Once more, friends; once more, we’ve buttoned up our Darren Daulton jerseys, held tightly to each other, and traveled ‘round the sun. Once more, we wind up here, at this Thanksgiving table together, asking solely through fearful glances, “What’s happened?”
Looking back at this page one year ago, we can only scoff with condescension at the fools we were. Such hope. Such anticipation. Such arrogance. How the cruel world didn’t snatch us up and break our backs between now and then is beyond understanding.
It’s 2018 now. We can’t eat the romaine lettuce. The Eagles’ Super Bowl victory has proven to be, as we’d all suspected, a collective fever dream, projected on the wall of our minds. And the Phillies, once sole protectors of first place in their own division, have stumbled, fallen, and shattered.
Oh, woe; woe be us, the sufferers of this reality!
It’s all gone, of course; the cheer and bliss stirred by spectacular moments in the past year. Cesar’s little league home run. Maikel’s walk-off bomb. Kingery’s grand slam. Odubel’s catch in the bushes. The night nobody ran on Jorge.
Some may argue that the best days are ahead: that inviting Jimmy Butler into this mess gives us life, bucket by bucket; that elite millionaires will come sprinting down I-95 for the chance to play within our borders; that attempts to poke holes in the promising future of Philadelphia sports come across as dramatic or contrarian for the sake of attention.
But this is Philadelphia; we’ve spent the last year saturating the local ecosystem with inbred monsters and cursing the next generation to fight our creations. The filth of dread is upon us. And you can’t wash yourself clean in a tough, blue collar town like this, where we have rusty nails for bath water.
A year ago, we peaked through the blinds at the future, giggling at what lied ahead. Take one of the items for which I, personally, had claimed to be thankful:
The future signing of “the big one;” the free agent acquisition that, because of the Phillies’ cash reserves and the talent available, we’ve been discussing for three years without any indication of who it actually will be
Such faith we put in a mystery. Such happiness we derived from inviting a traitor into our midst.
We know this is a city built on hustle. We hustle to not get out of each other’s way on the train platforms. We hustle to avoid the streets collapsing beneath our feet. We hustle to pay for nine dollar beers at the beer gardens. We hustle to involve ourselves in conversations about cheese steaks online while simultaneously resenting the idea that all we eat are cheese steaks. Our trash blows down the street faster than any other city.
So we expect to see that same hustle in our athletes that we exhibit while passive aggressively tweeting from three different accounts. And no, it’s not too much to ask.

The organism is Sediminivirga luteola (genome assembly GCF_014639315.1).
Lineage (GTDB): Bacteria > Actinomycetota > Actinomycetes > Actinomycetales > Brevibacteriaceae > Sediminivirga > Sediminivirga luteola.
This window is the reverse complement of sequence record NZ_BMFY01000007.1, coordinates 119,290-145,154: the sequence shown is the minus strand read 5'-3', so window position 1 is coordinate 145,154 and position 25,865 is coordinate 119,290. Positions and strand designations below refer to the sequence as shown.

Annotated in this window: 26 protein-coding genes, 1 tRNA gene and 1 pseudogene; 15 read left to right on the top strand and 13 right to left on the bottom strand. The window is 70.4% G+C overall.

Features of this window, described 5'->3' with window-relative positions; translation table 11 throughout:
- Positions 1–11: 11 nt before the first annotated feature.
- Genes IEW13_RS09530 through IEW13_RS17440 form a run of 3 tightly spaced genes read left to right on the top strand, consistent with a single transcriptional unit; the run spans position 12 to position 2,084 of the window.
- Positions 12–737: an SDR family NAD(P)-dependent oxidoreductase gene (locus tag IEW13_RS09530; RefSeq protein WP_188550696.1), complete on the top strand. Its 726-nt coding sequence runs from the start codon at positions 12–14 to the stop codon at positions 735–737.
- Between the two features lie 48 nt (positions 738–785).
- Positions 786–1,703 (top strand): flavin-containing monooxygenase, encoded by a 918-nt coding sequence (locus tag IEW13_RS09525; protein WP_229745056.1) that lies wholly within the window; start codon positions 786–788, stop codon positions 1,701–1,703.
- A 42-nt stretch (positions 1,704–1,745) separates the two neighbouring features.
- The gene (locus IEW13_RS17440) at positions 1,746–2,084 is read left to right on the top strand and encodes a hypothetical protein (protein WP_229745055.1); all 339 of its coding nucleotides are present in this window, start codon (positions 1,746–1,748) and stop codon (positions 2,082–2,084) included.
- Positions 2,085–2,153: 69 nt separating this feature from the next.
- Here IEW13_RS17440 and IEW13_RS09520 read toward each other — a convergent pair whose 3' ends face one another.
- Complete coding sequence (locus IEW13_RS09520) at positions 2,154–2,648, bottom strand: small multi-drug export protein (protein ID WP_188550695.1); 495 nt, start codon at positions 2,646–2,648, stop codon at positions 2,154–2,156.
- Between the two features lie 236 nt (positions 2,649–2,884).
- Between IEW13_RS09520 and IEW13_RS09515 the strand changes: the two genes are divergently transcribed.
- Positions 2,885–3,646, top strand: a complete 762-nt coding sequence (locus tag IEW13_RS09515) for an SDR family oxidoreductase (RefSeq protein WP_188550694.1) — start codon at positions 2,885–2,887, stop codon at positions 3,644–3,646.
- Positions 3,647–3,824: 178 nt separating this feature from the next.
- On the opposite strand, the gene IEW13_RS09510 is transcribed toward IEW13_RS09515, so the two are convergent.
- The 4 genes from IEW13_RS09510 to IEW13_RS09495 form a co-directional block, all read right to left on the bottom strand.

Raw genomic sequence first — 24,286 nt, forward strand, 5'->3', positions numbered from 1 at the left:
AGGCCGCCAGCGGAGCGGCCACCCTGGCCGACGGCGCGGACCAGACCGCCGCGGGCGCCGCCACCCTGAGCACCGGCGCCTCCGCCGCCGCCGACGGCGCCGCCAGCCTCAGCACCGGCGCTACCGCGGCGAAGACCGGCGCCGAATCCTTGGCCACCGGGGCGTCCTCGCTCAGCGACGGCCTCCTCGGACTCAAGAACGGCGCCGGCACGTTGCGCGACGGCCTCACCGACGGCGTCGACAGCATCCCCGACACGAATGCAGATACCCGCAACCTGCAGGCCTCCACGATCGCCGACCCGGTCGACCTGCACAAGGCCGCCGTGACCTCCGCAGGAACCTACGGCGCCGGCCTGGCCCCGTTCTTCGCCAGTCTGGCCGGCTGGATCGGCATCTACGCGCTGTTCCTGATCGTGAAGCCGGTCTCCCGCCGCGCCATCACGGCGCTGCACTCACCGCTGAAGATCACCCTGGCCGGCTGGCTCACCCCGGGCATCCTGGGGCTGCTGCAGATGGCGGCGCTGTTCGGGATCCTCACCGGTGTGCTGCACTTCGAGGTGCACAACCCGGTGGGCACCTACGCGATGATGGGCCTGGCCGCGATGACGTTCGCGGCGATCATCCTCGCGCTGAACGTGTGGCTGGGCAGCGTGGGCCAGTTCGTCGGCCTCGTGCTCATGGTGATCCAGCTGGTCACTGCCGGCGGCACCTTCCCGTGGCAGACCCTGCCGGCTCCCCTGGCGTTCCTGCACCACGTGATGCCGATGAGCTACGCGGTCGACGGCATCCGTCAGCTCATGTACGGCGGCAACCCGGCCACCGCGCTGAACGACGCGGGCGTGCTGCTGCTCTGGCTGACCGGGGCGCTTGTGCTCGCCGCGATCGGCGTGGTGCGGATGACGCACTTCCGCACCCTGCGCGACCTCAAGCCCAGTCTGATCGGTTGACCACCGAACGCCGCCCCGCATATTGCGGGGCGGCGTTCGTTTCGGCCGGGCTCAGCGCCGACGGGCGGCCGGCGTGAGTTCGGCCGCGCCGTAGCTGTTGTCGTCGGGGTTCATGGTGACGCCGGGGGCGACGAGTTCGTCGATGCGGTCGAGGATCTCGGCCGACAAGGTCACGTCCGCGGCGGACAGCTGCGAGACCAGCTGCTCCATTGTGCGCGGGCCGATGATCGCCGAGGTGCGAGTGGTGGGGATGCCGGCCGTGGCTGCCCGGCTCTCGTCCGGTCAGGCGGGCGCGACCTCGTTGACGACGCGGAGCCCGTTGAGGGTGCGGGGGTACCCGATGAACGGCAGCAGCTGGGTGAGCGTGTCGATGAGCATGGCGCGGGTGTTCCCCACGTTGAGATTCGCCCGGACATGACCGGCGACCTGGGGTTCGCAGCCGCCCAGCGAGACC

Which is why looking at the current free agent class is so utterly, utterly hopeless. Even if they appear to hustle at times, both Bryce Harper and Manny Machado—our saviors—will let us down. The moment will come when either star will think twice or take a half-step or commit a mental error and everything—the hope, the passion, the jerseys we bought with their names on them, the hundreds of millions of dollars of an absurdly wealthy owner’s money—it’ll all be for nothing. Their lack of hustle will dim the glow of this metropolis, before, as it always has, killing us all.
Maybe skipping out on the two of them—as many joyless, broken men have written of late— is the smartest play, keeping our next big move for 2021, when Mike Trout is the name on the market. Possibly, but that denies our second most powerful Philadelphia instinct, which is “demanding immediate satisfaction.” I mean, that’s the whole reason we’re hustling in the first place—to get to the thing we want, faster. Besides, our top scientists or perhaps a dream I had are saying it’ll only be a few weeks before the romaine lettuce virus has become airborne.
There is the chance, as we’ve been told by friends and therapists who clearly just don’t “get it,” that we’re going about this all wrong. We’re not the only sports fans who’ve been hurt. If there’s a slight silver lining in these two non-hustlers, it’s their generational talent and opportunity to impact the Phillies franchise for the next decade, as well as the fact that the Phillies can afford them both and should they be acquired, they’ll be paid with someone else’s money. And there’s always the universal baseball truth to consider that bat flips are way cooler than hustling, anyway.
Perhaps... perhaps bleakness is not a gift to be worn with pride. Perhaps it is merely the weight we must carry as we push forward. And perhaps, friends... perhaps it is not so heavy when we carry it as one.
It’s settled, then. We shall sit at this table this year and give thanks: for each other, for our Phillies, for the opportunities that lie ahead. For there is no other direction in which to go.
Join me, now, as we raise a glass of warm, rusty nails, fresh from the faucet, and cheer our next trip around the sun. Together.